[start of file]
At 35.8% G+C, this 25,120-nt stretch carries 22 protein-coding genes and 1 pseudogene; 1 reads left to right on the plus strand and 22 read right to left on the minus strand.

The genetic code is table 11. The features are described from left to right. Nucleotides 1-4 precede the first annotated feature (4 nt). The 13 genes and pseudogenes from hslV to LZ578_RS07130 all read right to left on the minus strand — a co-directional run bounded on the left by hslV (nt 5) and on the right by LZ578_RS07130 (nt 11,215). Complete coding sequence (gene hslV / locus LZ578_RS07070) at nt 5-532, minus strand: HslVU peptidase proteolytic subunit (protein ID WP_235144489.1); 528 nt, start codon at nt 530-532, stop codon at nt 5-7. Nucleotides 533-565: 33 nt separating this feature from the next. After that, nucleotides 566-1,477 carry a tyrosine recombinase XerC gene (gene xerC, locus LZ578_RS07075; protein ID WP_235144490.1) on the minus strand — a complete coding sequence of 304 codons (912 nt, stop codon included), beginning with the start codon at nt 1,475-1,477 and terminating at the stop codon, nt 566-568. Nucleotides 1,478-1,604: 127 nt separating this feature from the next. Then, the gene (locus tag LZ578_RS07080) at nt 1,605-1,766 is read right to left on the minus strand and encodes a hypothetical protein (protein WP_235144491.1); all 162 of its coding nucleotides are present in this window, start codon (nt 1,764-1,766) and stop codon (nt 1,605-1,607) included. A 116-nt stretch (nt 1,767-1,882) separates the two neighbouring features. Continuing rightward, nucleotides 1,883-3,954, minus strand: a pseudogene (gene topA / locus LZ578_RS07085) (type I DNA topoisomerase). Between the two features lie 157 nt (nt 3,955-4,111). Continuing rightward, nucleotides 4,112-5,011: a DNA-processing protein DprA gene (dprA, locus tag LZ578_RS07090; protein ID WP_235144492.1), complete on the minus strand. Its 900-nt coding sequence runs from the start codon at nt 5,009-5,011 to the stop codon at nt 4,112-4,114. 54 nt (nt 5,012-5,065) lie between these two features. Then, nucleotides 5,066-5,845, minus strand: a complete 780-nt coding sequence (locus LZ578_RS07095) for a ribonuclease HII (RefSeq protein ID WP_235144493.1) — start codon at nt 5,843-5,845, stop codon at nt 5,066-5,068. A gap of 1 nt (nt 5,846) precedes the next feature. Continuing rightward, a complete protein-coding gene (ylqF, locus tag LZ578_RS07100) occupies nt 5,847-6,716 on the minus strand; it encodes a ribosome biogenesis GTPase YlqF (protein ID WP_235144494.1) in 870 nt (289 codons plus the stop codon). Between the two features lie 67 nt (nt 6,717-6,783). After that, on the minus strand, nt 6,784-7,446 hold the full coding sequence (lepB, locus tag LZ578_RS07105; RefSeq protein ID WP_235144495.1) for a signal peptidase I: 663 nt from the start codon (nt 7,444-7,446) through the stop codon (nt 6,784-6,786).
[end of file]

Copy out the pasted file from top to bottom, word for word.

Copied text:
At 35.8% G+C, this 25,120-nt stretch carries 22 protein-coding genes and 1 pseudogene; 1 reads left to right on the plus strand and 22 read right to left on the minus strand.

The genetic code is table 11. The features are described from left to right. Nucleotides 1-4 precede the first annotated feature (4 nt). The 13 genes and pseudogenes from hslV to LZ578_RS07130 all read right to left on the minus strand — a co-directional run bounded on the left by hslV (nt 5) and on the right by LZ578_RS07130 (nt 11,215). Complete coding sequence (gene hslV / locus LZ578_RS07070) at nt 5-532, minus strand: HslVU peptidase proteolytic subunit (protein ID WP_235144489.1); 528 nt, start codon at nt 530-532, stop codon at nt 5-7. Nucleotides 533-565: 33 nt separating this feature from the next. After that, nucleotides 566-1,477 carry a tyrosine recombinase XerC gene (gene xerC, locus LZ578_RS07075; protein ID WP_235144490.1) on the minus strand — a complete coding sequence of 304 codons (912 nt, stop codon included), beginning with the start codon at nt 1,475-1,477 and terminating at the stop codon, nt 566-568. Nucleotides 1,478-1,604: 127 nt separating this feature from the next. Then, the gene (locus tag LZ578_RS07080) at nt 1,605-1,766 is read right to left on the minus strand and encodes a hypothetical protein (protein WP_235144491.1); all 162 of its coding nucleotides are present in this window, start codon (nt 1,764-1,766) and stop codon (nt 1,605-1,607) included. A 116-nt stretch (nt 1,767-1,882) separates the two neighbouring features. Continuing rightward, nucleotides 1,883-3,954, minus strand: a pseudogene (gene topA / locus LZ578_RS07085) (type I DNA topoisomerase). Between the two features lie 157 nt (nt 3,955-4,111). Continuing rightward, nucleotides 4,112-5,011: a DNA-processing protein DprA gene (dprA, locus tag LZ578_RS07090; protein ID WP_235144492.1), complete on the minus strand. Its 900-nt coding sequence runs from the start codon at nt 5,009-5,011 to the stop codon at nt 4,112-4,114. 54 nt (nt 5,012-5,065) lie between these two features. Then, nucleotides 5,066-5,845, minus strand: a complete 780-nt coding sequence (locus LZ578_RS07095) for a ribonuclease HII (RefSeq protein ID WP_235144493.1) — start codon at nt 5,843-5,845, stop codon at nt 5,066-5,068. A gap of 1 nt (nt 5,846) precedes the next feature. Continuing rightward, a complete protein-coding gene (ylqF, locus tag LZ578_RS07100) occupies nt 5,847-6,716 on the minus strand; it encodes a ribosome biogenesis GTPase YlqF (protein ID WP_235144494.1) in 870 nt (289 codons plus the stop codon). Between the two features lie 67 nt (nt 6,717-6,783). After that, on the minus strand, nt 6,784-7,446 hold the full coding sequence (lepB, locus tag LZ578_RS07105; RefSeq protein ID WP_235144495.1) for a signal peptidase I: 663 nt from the start codon (nt 7,444-7,446) through the stop codon (nt 6,784-6,786).